The 6 Stages of Behaviour Change and how theatre can take people through the process

It is over-ambitious to think that one piece of industrial theatre is going to bring about massive changes in the workplace overnight. Behaviour change is a complex process and individuals go through a number of different stages before they are able to change their behaviour. We all know this from our own (bad) habits of diet, exercise, driving too fast or watching too much TV. On the whole, knowing that something is bad for you is not motivation enough to get you to stop doing it.

The 6 stages of behaviour change

According to the Stages of Behaviour Change model, there are six steps that make up the complex process that a person goes through to change their habits and behaviours.

1: Pre-contemplation / unawareness

People are not interested in change, they cannot see the need for change and they have no intention to change. They may be resistant, defend their current behaviour and avoid information and discussion about the need for change.

2: Contemplation

People start to think about the issue and the possibility that there is a need to make some changes in their lives. They have recognised that there is a problem and that they can do something to make their lives better. In this stage, people are usually thinking about the positive and negative benefits of change, and are open to information.

3: Preparation

People have realised how serious the need for change is, and have made a decision or a commitment to change. They go through ‘pre-change’ steps including gathering information and making plans, as well as reaffirming the need and desire to change.

4: Action / Trying it out

People have made real and obvious changes to their lives and are starting to live their ‘new’ life. There is usually an openness to receive help and support at this stage, to boost their willpower and confidence so that they do not relapse into old behaviours.

5: Maintenance

People are working to consolidate changes in their behaviour, and a number of coping strategies have been put into place and are working. People at this stage need to be reminded of their progress and the benefits of the change, which may now be visible.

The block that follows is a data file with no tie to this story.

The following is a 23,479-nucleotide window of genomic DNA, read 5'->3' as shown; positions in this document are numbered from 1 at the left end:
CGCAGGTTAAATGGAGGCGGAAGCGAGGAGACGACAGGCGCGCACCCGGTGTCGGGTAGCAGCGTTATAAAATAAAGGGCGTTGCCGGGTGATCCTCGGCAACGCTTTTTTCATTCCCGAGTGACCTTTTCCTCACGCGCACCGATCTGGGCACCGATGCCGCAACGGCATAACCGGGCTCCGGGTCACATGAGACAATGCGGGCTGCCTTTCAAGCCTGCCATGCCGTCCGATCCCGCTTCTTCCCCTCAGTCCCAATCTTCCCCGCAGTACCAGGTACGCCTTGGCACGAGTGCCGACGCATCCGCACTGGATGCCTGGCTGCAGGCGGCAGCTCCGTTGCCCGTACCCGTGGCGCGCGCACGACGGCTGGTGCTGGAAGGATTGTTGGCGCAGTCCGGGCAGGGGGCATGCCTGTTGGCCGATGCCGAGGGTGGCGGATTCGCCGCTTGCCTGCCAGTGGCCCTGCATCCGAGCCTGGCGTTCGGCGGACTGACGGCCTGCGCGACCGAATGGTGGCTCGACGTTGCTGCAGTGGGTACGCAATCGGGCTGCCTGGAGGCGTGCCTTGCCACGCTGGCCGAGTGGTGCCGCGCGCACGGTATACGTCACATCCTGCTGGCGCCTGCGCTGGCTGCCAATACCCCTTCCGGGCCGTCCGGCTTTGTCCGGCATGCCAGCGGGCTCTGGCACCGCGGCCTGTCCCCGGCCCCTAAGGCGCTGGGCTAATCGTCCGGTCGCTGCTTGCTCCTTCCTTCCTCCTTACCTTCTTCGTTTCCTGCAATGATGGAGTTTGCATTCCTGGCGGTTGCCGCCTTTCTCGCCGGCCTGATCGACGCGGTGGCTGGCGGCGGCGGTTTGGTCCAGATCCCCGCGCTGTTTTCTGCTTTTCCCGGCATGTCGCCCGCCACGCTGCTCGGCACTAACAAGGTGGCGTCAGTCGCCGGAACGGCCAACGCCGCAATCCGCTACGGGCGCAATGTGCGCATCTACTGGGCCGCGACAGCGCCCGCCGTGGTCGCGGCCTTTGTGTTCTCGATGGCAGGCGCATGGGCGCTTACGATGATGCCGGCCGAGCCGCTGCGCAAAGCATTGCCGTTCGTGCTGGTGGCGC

6: Termination / Advocacy / Transcendence

This final stage includes the continuation of the change, and the belief that going back to the old behaviour would be uncomfortable and undesirable. This stage can include an element of advocacy, where people feel that they want to encourage the same sort of change for other people that they know. People in this stage can help others in earlier stages.

Using theatre to take people on the journey

When we are creating industrial theatre interventions, we need to be aware that the participants or audience members are most likely to be at different stages related to their own behaviours and change in their own lives. People who are resistant to change will be in stage one, but developing their critical thinking skills (through posing problems in the theatre piece) may help them to move to stage two in this process.  

Showing the journey of a character in a play can help people move from the stage two process of thinking about change into stage three, preparing for change.  

Ongoing support from those who are in later stages of change may help people to move through these different phases.  Continuous programmes in the workplace help to reinforce these ideas and sustain change, so an industrial theatre piece should always be backed up by other communication strategies:  posters, message boards, workshops and other events.  



To read more, see:

Health Promotion Unit (2007) Stages of behaviour change: Community Good Practice Toolkit. Division of Chief Health Officer, Queensland Health.